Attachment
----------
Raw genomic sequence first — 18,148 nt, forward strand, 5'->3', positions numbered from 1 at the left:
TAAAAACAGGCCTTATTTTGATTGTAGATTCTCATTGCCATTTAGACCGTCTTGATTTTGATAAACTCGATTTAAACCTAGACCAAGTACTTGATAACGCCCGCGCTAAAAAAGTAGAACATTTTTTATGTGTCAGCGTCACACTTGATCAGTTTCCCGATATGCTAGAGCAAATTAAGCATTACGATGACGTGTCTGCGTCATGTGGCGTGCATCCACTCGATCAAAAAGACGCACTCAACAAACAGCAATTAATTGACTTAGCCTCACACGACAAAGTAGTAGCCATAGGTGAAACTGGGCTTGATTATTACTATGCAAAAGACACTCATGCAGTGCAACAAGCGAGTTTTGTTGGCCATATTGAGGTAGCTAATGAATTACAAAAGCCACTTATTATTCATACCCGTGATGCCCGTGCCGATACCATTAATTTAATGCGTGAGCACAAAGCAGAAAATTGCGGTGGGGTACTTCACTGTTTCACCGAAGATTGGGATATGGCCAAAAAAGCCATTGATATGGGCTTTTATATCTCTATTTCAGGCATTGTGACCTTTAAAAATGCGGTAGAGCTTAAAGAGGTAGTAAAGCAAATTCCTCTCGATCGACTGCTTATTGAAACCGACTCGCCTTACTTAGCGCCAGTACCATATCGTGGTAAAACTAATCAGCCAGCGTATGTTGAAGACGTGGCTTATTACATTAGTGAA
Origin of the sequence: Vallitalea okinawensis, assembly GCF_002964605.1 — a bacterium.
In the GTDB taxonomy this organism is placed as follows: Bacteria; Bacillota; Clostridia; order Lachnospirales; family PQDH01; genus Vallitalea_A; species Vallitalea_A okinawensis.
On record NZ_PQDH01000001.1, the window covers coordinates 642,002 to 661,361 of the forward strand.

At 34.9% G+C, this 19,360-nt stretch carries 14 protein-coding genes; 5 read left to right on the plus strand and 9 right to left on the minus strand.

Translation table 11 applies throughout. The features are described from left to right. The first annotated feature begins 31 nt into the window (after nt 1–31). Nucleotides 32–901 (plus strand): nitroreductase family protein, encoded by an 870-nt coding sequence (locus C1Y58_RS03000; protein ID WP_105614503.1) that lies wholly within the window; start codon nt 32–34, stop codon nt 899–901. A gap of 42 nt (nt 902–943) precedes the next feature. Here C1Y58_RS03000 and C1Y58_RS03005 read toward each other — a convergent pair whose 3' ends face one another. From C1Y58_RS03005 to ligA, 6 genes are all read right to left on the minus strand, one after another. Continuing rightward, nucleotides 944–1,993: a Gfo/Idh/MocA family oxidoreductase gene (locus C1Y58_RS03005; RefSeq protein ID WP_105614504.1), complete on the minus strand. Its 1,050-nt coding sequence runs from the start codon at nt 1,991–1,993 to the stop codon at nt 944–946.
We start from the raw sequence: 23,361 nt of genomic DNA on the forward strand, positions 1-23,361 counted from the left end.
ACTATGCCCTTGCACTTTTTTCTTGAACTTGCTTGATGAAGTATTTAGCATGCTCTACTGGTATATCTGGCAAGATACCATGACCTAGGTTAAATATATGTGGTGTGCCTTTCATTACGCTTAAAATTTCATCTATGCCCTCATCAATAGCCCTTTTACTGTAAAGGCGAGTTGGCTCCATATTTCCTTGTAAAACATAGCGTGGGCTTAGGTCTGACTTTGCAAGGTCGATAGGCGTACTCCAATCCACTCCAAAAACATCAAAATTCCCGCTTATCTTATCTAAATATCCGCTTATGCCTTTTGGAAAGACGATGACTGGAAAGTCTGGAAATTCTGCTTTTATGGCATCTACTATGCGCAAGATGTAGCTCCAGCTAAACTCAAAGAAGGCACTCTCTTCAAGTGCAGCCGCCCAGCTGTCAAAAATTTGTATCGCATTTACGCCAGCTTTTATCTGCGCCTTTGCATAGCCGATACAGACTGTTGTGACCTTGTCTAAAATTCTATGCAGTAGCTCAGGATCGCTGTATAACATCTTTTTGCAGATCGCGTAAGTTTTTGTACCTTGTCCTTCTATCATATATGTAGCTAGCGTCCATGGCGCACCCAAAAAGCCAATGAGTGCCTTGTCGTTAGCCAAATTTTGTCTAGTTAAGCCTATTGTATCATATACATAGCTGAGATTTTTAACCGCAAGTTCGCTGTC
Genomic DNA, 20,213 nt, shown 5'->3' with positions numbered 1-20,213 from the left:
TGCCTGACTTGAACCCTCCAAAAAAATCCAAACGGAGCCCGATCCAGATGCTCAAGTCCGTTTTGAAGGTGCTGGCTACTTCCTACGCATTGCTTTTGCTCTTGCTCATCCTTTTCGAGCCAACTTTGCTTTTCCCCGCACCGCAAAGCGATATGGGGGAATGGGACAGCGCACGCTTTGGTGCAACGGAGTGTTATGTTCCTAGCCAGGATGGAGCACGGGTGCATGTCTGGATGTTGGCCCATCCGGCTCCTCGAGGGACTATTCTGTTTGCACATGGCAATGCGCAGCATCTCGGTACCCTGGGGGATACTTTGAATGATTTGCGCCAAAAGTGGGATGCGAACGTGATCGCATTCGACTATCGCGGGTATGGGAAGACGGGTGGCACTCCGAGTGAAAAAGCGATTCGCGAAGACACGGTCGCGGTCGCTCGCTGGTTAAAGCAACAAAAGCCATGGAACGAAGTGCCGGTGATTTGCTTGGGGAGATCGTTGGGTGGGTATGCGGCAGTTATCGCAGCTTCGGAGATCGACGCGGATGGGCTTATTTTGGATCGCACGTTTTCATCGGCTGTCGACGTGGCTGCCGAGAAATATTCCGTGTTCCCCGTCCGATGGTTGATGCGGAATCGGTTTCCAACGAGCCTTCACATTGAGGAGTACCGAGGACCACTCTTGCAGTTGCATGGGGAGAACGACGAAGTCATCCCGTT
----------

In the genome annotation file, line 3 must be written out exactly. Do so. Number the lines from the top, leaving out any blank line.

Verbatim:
Origin of the sequence: Vallitalea okinawensis, assembly GCF_002964605.1 — a bacterium.